The problem is that with outside investment comes the pressure to increase profitability and whilst they once started life as a service provider many have become obsessed by volume and market-share at the expense of the very service they are supposed to be providing.  

There have been some good developments to come from these businesses over the years and there is no doubt that the industry has evolved more quickly as a result of their disruption. 

However, I do question whether any of these price-driven, bulk conveyancers will ever achieve the dominance they so crave and their investors so demand. 

The reason I say this is because to provide a good service you need good people and as long as you compete on price alone you will never be able to attract or retain the best staff. 

Conveyancing, like estate agency, is a service and you will never be able to negate or automate the overwhelming human factors involved in this process. 

There is hope. I have worked with conveyancing sales teams for many years and whereas five years ago the most common objection was price, more recently I am heartened to hear clients now asking if the conveyancer is experienced/qualified or not and if they will deal with an individual as opposed to a team. 

This is because we have now seen a whole generation of movers experience bulk conveyancers and many have realized, with the benefit of hindsight, that the cheapest option is not always the best when it comes to something as stressful as moving house. 

Similarly, many agents that have been enticed into selling the services of these bulk conveyancers are now desperately looking for a more quality-focused partner to meet their client’s changing needs.

It has been a long and turbulent journey but, once again, there is a growing demand and appreciation for experienced and qualified solicitors in the same way there will be a demand for good experienced estate agents after people have experienced these price-focused models.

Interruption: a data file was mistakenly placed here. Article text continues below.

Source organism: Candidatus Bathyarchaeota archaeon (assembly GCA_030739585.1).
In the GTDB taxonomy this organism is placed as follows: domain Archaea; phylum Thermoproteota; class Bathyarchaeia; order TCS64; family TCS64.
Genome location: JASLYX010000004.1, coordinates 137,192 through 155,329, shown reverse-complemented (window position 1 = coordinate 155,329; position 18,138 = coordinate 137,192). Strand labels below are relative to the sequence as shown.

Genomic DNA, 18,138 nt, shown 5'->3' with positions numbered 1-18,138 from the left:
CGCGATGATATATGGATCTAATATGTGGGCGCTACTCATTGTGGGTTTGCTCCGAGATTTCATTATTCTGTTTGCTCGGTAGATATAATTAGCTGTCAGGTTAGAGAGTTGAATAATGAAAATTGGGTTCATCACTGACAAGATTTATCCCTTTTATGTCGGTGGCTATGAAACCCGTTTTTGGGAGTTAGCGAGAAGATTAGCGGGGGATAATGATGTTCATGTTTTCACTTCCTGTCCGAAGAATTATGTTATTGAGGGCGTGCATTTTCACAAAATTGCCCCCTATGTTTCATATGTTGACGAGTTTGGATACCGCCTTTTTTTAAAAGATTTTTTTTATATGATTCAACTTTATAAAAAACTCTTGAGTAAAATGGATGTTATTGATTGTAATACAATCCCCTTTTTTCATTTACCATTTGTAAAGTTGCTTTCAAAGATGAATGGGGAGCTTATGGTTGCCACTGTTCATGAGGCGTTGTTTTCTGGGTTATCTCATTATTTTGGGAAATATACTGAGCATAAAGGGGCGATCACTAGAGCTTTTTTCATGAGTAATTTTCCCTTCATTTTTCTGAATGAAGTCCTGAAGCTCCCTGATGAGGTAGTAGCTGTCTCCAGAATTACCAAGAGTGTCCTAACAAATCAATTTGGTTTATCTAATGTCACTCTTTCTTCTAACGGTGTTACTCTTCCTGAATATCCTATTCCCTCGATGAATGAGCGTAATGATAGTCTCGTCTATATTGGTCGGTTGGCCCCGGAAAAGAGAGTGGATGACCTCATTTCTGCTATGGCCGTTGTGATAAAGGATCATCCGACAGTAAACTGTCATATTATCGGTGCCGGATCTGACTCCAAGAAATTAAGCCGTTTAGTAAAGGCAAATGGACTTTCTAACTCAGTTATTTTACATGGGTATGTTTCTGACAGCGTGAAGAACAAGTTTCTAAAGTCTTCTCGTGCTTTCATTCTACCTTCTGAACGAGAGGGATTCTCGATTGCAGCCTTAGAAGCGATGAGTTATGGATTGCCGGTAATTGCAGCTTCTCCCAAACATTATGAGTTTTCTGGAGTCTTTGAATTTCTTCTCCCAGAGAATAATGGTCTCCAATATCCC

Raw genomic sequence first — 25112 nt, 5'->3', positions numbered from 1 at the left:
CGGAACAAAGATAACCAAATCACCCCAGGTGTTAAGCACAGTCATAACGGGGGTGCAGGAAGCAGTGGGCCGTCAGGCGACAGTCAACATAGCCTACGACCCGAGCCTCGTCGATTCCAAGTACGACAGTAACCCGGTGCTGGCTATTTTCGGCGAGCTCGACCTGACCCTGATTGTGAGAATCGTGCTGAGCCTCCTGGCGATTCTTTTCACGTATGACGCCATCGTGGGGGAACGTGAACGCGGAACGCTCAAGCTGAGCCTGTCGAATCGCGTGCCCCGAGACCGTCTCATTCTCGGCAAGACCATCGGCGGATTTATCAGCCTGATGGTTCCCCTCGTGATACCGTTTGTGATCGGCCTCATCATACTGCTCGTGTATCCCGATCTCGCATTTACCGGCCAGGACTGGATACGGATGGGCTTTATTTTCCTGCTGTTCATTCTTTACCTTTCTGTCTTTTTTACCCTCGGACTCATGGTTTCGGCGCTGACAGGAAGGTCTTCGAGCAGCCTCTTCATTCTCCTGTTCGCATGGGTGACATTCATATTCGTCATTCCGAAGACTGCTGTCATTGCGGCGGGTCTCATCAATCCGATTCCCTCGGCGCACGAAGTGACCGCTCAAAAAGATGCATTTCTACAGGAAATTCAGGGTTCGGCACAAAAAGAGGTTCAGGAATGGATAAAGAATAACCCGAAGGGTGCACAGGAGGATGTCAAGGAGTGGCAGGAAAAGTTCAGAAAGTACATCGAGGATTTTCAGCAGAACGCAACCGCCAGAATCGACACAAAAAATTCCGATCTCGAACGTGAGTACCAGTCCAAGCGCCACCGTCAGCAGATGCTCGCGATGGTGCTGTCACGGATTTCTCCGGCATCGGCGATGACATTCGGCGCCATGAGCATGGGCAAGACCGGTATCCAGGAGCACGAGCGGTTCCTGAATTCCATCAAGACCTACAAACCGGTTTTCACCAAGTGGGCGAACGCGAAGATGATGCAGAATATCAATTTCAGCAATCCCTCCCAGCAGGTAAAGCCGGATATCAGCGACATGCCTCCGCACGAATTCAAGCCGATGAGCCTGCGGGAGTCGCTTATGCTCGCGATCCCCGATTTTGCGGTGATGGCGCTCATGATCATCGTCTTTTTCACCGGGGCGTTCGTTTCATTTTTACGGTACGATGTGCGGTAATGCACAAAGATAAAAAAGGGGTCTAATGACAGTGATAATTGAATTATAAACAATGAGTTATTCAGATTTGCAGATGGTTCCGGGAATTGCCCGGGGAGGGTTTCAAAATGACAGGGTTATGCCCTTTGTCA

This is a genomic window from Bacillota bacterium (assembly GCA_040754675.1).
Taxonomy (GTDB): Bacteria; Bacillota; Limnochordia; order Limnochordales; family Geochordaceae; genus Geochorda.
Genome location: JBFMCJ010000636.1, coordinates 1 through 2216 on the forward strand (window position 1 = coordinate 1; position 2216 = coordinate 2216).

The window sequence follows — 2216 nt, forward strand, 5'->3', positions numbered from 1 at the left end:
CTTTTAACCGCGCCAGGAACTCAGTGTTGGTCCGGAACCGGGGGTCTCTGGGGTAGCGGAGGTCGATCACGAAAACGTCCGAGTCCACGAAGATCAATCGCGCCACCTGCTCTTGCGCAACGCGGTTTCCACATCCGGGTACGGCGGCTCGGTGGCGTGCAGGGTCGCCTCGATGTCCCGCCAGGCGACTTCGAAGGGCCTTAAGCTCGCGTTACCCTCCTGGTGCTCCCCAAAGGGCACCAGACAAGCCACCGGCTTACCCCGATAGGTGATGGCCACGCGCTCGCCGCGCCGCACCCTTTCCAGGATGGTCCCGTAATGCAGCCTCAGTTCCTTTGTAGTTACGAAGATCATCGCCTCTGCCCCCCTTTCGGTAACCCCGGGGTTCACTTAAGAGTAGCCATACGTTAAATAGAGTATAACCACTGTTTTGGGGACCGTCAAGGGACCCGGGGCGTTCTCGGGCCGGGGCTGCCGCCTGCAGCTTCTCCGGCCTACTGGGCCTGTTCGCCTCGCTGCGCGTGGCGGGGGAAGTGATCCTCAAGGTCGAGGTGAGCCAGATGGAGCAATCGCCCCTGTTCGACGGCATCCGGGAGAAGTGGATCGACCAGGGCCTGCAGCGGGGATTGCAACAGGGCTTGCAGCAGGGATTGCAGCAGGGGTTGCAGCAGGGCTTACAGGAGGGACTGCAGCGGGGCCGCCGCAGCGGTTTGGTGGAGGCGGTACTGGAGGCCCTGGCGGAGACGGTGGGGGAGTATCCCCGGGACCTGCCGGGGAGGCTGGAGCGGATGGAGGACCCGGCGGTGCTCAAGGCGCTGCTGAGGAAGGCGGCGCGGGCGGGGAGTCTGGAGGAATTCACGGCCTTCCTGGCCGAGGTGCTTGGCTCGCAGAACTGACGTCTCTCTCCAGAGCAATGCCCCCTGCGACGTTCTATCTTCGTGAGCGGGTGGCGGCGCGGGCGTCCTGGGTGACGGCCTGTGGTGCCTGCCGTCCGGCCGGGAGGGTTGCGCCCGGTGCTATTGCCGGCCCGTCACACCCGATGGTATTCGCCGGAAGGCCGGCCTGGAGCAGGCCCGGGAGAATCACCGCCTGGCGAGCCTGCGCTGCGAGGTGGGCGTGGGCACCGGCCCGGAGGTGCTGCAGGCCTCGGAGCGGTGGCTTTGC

The question is can you afford to wait for your market to come back to you or are you going to learn from the conveyancing industry and fight back now?

*Carl Brignell is a Director at Elite Panel Management, providing quality-focused conveyancing solutions

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    Carl - very well said. So many volume outfits are simply not fit to offer legal services, but sadly their regulators are at fault, and I feel not fit for purpose either.

    But so much profit being made outweighs caring out the public and the quality they get.

    The Law Society and SRA do, so always use a Solicitor firm. I would convert to any other part of the legal world if I felt they were a better choice. I don't, not even close.

  • Matt Faizey

    I love the way almost every piece written regarding the 'service' provided by conveyancers never ever references attracting business through word of mouth. Moreover never explores what great service actually is defined as by the paying customer.